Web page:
In a thread, Chaslot explained how he personally knew someone, a man named Brian, who went down the rabbit hole of conspiracy theory content and came out “not trust[ing] anyone. He stopped working, seeing friends, and wanting kids.” The purpose of the AI Chaslot helped design was to increase the amount of time people spend on the site. According to the design of the AI, people like Brian are exactly what they are looking for.
The problem lies in the content these people are watching. If YouTube limited the misinforming content on their site, then people will less likely fall into the conspiracy theory rabbit hole. Chaslot ends his thread with this tweet:
In some ways, YouTube has a bigger issue than just hiding the undesirable content on their site. They say they want to reduce the borderline content that could be harmful, but what constitutes as “harmful”? Kevin Roose, New York Times blogger, posted “YouTube Unleashed a Conspiracy Theory Boom. Can It Be Contained?” discussing just that.
“YouTube’s first challenge will be defining which of these videos constitute “harmful” misinformation, and which are innocent entertainment meant for an audience that is largely in on the joke,” Roose wrote.
In his article, Roose mentioned popular YouTuber Shane Dawson and how at the end of January he released his next big project: Conspiracy Theories With Shane Dawson. This video included a series of what Roose describes as “far-fetched hypotheses” that included, “that iPhones secretly record their owners’ every utterance; that popular children’s TV shows contain subliminal messages urging children to commit suicide; that the recent string of deadly wildfires in California was set on purpose, either by homeowners looking to collect insurance money or by the military using a type of high-powered laser called a ‘directed energy weapon.'”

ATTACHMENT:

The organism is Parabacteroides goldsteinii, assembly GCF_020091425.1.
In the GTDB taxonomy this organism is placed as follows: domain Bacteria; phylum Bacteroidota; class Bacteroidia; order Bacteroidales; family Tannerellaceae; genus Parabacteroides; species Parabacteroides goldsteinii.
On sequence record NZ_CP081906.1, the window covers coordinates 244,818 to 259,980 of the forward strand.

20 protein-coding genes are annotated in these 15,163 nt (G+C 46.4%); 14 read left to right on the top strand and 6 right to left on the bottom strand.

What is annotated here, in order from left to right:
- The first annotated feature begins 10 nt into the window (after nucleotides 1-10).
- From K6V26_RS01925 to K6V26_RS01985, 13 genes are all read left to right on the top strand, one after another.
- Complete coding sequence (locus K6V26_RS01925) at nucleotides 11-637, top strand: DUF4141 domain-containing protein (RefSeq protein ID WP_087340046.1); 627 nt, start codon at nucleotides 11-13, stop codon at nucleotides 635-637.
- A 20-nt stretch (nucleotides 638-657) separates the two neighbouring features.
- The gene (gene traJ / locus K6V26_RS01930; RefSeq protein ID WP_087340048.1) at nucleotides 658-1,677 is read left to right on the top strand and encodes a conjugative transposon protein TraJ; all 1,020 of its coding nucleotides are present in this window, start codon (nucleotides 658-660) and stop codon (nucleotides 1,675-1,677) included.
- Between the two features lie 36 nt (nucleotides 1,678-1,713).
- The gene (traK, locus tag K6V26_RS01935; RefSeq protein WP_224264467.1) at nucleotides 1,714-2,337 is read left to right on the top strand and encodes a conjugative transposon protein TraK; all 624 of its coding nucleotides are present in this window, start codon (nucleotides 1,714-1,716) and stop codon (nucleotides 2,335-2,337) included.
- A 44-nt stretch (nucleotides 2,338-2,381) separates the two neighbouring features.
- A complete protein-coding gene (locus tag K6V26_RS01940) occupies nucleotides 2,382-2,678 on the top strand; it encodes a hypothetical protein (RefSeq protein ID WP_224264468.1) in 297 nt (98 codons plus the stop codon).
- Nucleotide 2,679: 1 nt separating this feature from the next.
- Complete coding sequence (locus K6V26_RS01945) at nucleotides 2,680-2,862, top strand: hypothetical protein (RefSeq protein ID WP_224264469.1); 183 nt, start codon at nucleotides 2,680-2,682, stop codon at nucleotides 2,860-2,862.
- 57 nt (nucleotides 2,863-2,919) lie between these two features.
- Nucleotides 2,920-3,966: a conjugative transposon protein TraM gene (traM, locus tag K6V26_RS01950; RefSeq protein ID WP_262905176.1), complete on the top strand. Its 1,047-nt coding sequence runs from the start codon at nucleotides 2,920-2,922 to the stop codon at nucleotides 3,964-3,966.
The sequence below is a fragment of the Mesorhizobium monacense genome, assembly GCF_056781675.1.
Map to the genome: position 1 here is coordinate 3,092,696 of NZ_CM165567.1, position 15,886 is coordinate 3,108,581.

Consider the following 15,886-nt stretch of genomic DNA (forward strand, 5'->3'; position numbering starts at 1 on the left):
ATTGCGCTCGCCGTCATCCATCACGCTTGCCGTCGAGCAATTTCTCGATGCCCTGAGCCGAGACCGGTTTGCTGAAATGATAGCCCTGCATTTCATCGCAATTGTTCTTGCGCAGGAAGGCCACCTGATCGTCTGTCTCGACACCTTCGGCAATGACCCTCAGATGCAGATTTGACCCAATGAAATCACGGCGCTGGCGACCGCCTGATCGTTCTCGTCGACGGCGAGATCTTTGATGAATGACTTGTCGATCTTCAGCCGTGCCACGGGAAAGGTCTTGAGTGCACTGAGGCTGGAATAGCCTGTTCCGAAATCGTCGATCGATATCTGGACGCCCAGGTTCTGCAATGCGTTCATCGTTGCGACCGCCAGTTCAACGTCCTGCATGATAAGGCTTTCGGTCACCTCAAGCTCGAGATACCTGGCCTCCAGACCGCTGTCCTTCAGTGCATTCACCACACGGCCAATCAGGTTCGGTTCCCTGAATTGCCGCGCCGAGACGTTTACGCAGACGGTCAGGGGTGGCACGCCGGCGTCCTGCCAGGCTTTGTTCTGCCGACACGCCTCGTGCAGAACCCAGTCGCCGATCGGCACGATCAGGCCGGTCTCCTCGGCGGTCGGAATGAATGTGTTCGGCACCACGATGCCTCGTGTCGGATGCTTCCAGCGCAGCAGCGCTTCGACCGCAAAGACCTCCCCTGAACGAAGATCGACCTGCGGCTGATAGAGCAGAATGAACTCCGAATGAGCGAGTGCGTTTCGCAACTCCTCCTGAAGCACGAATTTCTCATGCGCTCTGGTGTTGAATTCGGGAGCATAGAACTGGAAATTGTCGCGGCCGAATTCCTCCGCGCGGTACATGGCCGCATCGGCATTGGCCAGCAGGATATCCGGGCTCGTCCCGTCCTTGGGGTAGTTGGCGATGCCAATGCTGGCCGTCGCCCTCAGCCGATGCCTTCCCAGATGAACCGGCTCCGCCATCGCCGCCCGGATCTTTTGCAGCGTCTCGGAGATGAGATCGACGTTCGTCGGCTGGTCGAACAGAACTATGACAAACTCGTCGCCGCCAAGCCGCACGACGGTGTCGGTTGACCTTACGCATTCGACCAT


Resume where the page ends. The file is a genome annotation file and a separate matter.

Now, Dawson himself prefaced in his videos that none of these conspiracies are fact based, but just theories. But all the same, Dawson’s video received more than 30 million views. His most recent video gained more than 20 million views and even started a public feud with Chuck E. Cheese’s, forcing the restaurant chain to deny the claims that they serve recycled pizza to their customers.
According to Roose, this is a huge problem. “Many young people have absorbed a YouTube-centric worldview, including rejecting mainstream information sources in favor of platform-native creators bearing ‘secret histories’ and faux-authoritative explanations.”
So, young people now-a-days are accepting what the internet shares about these conspiracies as fact, while disregarding what mainstream information sources claim is incorrect. Roose said that it is possible for YouTube to combat the plague of conspiracy theories that infects the site. “But doing it will require acknowledging how deep these problems run and realizing that any successful effort may look less like a simple algorithm tweak, and more like deprogramming a generation,” said Roose.
What are your thoughts? Is YouTube’s update to the algorithm helping flush out misinformation or enforcing censorship to its content creators? Comment below or tweet me @KRosa_AC301.
One thought on “YouTube Cracking Down on Conspiracies: Is It Helping People or Censoring Them?”
Very thoughtful article. I see both sides, but lean towards an increased responsibility on the part of YouTube. Technology needs to be accountable and evolve with it’s users.